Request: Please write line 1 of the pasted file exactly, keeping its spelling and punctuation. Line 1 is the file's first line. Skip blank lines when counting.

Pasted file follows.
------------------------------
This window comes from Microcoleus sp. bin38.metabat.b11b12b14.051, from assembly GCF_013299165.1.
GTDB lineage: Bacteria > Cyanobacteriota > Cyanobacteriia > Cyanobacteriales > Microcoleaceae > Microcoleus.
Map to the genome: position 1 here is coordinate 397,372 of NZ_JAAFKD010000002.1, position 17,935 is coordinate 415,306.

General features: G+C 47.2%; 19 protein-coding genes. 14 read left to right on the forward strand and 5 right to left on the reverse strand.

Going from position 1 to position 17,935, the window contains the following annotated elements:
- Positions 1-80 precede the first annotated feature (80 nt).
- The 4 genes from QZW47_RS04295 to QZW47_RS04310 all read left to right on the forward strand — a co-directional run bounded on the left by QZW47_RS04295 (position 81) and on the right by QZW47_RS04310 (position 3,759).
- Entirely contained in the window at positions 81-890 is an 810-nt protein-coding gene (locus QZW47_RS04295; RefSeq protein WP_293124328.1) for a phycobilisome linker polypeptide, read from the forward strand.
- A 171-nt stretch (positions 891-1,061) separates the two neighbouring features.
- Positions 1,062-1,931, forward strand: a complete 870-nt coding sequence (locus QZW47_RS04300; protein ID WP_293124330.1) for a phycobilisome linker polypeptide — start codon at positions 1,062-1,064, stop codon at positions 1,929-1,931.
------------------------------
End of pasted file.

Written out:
This window comes from Microcoleus sp. bin38.metabat.b11b12b14.051, from assembly GCF_013299165.1.